His character has been represented in various lights, but it appears upon the whole to have been without reproach. Bertius, Curcellaeus, Episcopius, and others, who were his followers, have amply vindicated him; but Hornbeck and some of the Calvinistic writers represent him as an apostate from his original principles. King James I. whose authority may not perhaps be thought of much consequence, reflected on him with great severity in his letter | to the States of the United Provinces in 1611. His principles, however, obtained many friends in England, and during the seventeenth century the divines of England were in general attached to them, particularly after the time of Laud, and more openly after the restoration. Before this period, the Puritans, and afterwards the Nonconformists, adhered to the Calvinistic system. How far the articles of the church of England belong to the one or the other, has lately been the subject of a very elaborate and learned controversy, of which some notice will be taken under the article Calvin. In the mean time, we shall state the distinguishing tenets of the Arminians; but it must be remarked that among modern divines there are many shades of opinion, which renders it difficult to lay down any set of principles which shall be admitted by general conseut. The Arminians, however, hold, That God, from all eternity, determined to bestow salvation on those whom he foresaw would persevere unto the end; and to inflict everlasting punishments on those who should continue in their unbelief, and resist his divine succours; so that election is conditional, and reprobation, in like manner, the result of foreseen infidelity and persevering wickedness: That Jesus Christ, by his sufferings and death, made an atonement for the sins of all mankind in general, and of every individual in particular: but that none except those who believe in him can be partakers of divine benefits: That true faith cannot proceed from the exercise of our natural faculties and powers, nor from the force and operation of free will; since man, in consequence of his natural corruption, is incapable either of thinking or doing any good thing: and that, therefore, it is necessary, in order to his conversion and salvation, that he be regenerated and renewed by the operation of the Holy Ghost, which is the gift of God through Jesus Christ: That this divine grace or energy of the Holy Ghost begins and perfects every thing that can be called good in man, and consequently all good works are to be attributed to God alone; that nevertheless this grace is offered to all, and does not force men to act against their inclinations, but may be resisted and rendered ineffectual by the perverse will of the impenitent sinner: That God gives to the truly faithful who are regenerated by his grace the means of preserving themselves in this state, or, according to the more modern Arminians, the regenerate may lose | true justifying faith, fall from a state of grace, and die in their sins.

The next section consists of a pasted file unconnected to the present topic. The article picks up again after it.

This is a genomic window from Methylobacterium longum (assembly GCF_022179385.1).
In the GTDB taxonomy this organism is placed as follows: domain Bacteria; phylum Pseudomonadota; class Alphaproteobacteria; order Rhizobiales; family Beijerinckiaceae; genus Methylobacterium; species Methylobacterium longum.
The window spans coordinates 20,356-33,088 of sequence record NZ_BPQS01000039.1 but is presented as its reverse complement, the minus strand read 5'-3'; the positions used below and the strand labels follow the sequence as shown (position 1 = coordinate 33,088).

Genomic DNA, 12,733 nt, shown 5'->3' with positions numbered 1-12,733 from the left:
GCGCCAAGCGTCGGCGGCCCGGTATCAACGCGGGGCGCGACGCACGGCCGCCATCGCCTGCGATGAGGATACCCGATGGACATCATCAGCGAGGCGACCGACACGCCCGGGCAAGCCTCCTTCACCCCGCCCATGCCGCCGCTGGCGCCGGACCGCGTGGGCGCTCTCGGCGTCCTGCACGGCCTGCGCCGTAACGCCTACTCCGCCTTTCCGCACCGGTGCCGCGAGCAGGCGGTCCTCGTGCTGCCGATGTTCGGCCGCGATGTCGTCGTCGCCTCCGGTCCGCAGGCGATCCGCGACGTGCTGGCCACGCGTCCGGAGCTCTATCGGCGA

The titles of Arminius’s writings are as follow: 1. “Disputationes de diversis Christianse religionis capitibus.” 2. “Orationes, itemque tractatus insigniores aliquot.” 3. “Examen modesti lihelli Gulielmi Perkinsii, de proedestinationis modo et ordine, itemque de amplitudine gratiae divimc.” 4. “Analysis capitis noni ad Romanos.” 5. “Dissertatio de vero et genuino sensu capitis septimi Epistolse ad Romanos.” 6. “Arnica collatio cum D. Francisco Junio de praeclestinatione per literas habita.” 7. “Epistola ad Hippolytum a collibus.” These were printed in 1629, at Leyden, and in 1635 at Francfort, 4to, and often afterwards. 1


Gen. Dict. Mosheim. —Saxii Onomasticon. Brantii Vita Arminii, 1704, 8vo i also his History of the Reformation. The principal Arminian writers have been Episcopius,' Vorstius, Grotius, Curcelleus, Limborch, Le Clerc, Wetstein, Goodwin, Whitby. Taylor, &c. &c. and in particular, the celebrated John Wesley, who founded his sect upon Armenian principles.